Robert Ćaleta / Magical world of Roby Rubens
Robert Čaleta‘s Robi Rubens’s Magical World is a collection of 20 (100 x 70 cm) Indian ink drawings. They were created during the ’80s and their first and only presentation until now happened in 1990 at the author’s apartment/studio. Because the collection was also conceived as a serigraphy edition, further displaying of the drawings did not make sense before they were printed. In the following years, digitalizing the templates was, both technically and financially, an impossible task, so the collection was only occasionally shown to a group of close friends. Luckily, during one of these meetings, the author was persuaded to try again.
Robi Rubens is not an actual person. Still, this map describes his imaginary world in 20 scenes. Similarly to the real world, the system that connects different places and levels is not balanced. The unit is held together by strict geometrical order on one hand, and a fairy-tale naivety on the other. Its style is based on the idea of merging Japanese prints and medieval illuminations. This seemed logical to the author because both systems use ornament, symbols and expression in narration. Further upgrade was defined by the intention to bring into Rubens’s world elements from art history heritage (from Secession to present day). Similarly to a film, the understanding of every scene/image relies on the comprehension of the previous ones. This text does not have pretentions to explain the images, nor do the images serve to illustrate it.
While observing the scenes arranged into layers within compositions of each drawing, I found myself on the path that started with some kind of visual hesitation, analogue to a loss of sense. It proved necessary to descend into the untranslatable and suffer its impact. Simultaneously, the exchange of visual codes remained rich, flexible and fascinatingly subtle despite non-transparency of language, or maybe thanks to it. Their lively grouping seemed inspired by the elements whose ordering was not determined by any protocol in advance, although it may be completely opposite. Due to a lack of certainty, what seemed a static image to me at first became a chess board eventually – space not for observing, but for playing. With personal projections.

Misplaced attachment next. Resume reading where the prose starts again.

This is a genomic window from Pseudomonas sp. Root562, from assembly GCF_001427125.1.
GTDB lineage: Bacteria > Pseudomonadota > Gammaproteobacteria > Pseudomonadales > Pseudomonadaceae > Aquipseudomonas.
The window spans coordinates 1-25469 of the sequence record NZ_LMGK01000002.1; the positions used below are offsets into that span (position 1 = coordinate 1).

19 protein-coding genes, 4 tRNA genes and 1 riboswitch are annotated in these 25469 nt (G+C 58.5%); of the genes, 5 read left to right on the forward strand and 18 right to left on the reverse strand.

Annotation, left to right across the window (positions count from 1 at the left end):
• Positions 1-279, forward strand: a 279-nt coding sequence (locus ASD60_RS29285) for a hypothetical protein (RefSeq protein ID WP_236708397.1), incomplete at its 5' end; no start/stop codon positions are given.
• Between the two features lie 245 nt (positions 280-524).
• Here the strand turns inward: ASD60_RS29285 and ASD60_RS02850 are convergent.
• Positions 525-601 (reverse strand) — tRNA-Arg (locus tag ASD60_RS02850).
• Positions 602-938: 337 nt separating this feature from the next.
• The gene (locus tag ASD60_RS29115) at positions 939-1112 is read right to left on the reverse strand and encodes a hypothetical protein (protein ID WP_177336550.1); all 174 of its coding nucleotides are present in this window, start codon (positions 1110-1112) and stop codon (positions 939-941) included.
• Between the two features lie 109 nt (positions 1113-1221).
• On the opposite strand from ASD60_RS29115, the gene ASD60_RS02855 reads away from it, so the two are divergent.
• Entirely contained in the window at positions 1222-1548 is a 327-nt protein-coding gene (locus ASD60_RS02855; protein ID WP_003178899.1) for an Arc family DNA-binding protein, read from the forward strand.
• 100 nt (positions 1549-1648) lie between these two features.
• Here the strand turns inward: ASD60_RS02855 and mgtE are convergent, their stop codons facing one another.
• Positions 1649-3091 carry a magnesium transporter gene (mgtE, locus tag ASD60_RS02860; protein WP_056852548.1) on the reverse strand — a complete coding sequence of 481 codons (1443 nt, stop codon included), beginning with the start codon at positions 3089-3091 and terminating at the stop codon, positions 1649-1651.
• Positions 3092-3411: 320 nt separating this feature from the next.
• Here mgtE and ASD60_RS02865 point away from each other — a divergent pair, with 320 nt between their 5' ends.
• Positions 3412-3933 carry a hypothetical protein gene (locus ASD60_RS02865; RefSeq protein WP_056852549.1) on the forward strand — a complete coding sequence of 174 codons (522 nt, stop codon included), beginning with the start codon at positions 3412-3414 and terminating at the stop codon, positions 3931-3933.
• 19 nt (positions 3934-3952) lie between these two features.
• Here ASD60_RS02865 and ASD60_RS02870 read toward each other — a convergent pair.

To be focused inside that game and get completely involved in it means entering into an artwork the way, according to a legend, a Chinese painter did when he stepped inside his unfinished painting. Here, every discovery is as strong as it is fragile, and the only ones who manage not to get lost in it are the ones who can remember all the clues imprinted in them along the path by the fragments of the riddle. Regardless of whence they enter Rubens’s world. By obscuring borders between true and false, real and imaginary, the magical world is close to poetics of post pop art. It is a model of intertwined simulacra, a game of illusions and phantasies in creating situations more real than reality. Through passion for humoristic representation and presentation of geometric structures in non-purist manner, it promulgates the principles of bad painting, term introduced by art critic Marcia Tucker in the ‘70s.
In any case, regardless of the side from which we approach it, Robi Rubens’s Magical World, using its eclectic quoting, collaging and montage of different stylistic patterns, expressionistic accentuation of subjective and intimate (as well as the desire to be a meeting place of the author’s and observer’s indulgence), represents a complicated compound of symbolical, narrative, fictional and decorative elements. Thus, in a valid way it reflects Postmodernism – a spirit of time it was created in. For the first time, with this exhibition, the doors of this quite surreal world are open to the audience. To everyone interested. At their own responsibility, of course.
 Walter Benjamin, Umjetničko djelo u razdoblju tehničke reprodukcije, Život umjetnosti 6, Zagreb, 1968.
 Roland Barthes, Carstvo znakova, AC, Zagreb, 1989.
 Ibid. (3)
 Miško Šuvaković, Pojmovnik suvremene umjetnosti, Horetzky, Zagreb, 2005.